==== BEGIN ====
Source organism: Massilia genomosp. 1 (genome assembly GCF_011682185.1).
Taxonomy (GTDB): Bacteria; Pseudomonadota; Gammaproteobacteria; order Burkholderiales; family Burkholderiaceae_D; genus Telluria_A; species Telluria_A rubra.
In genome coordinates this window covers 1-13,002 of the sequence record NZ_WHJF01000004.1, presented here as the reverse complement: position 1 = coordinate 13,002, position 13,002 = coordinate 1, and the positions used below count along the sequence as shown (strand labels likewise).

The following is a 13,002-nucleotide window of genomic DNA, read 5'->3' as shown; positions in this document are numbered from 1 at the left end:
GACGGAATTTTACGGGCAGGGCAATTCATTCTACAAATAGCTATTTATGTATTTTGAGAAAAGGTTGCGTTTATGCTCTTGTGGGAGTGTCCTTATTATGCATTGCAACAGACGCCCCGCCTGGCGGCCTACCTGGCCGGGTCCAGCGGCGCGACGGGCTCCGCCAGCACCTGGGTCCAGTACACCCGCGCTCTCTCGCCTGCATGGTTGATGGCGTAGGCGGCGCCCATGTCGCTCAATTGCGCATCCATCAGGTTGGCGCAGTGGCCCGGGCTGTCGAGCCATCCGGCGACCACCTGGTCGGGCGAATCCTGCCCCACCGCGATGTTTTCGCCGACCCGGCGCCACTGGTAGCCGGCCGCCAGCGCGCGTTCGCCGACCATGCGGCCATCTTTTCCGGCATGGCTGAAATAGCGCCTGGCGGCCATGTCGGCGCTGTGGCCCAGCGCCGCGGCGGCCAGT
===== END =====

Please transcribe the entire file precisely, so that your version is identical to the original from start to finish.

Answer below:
Source organism: Massilia genomosp. 1 (genome assembly GCF_011682185.1).
Taxonomy (GTDB): Bacteria; Pseudomonadota; Gammaproteobacteria; order Burkholderiales; family Burkholderiaceae_D; genus Telluria_A; species Telluria_A rubra.
In genome coordinates this window covers 1-13,002 of the sequence record NZ_WHJF01000004.1, presented here as the reverse complement: position 1 = coordinate 13,002, position 13,002 = coordinate 1, and the positions used below count along the sequence as shown (strand labels likewise).

The following is a 13,002-nucleotide window of genomic DNA, read 5'->3' as shown; positions in this document are numbered from 1 at the left end:
GACGGAATTTTACGGGCAGGGCAATTCATTCTACAAATAGCTATTTATGTATTTTGAGAAAAGGTTGCGTTTATGCTCTTGTGGGAGTGTCCTTATTATGCATTGCAACAGACGCCCCGCCTGGCGGCCTACCTGGCCGGGTCCAGCGGCGCGACGGGCTCCGCCAGCACCTGGGTCCAGTACACCCGCGCTCTCTCGCCTGCATGGTTGATGGCGTAGGCGGCGCCCATGTCGCTCAATTGCGCATCCATCAGGTTGGCGCAGTGGCCCGGGCTGTCGAGCCATCCGGCGACCACCTGGTCGGGCGAATCCTGCCCCACCGCGATGTTTTCGCCGACCCGGCGCCACTGGTAGCCGGCCGCCAGCGCGCGTTCGCCGACCATGCGGCCATCTTTTCCGGCATGGCTGAAATAGCGCCTGGCGGCCATGTCGGCGCTGTGGCCCAGCGCCGCGGCGGCCAGT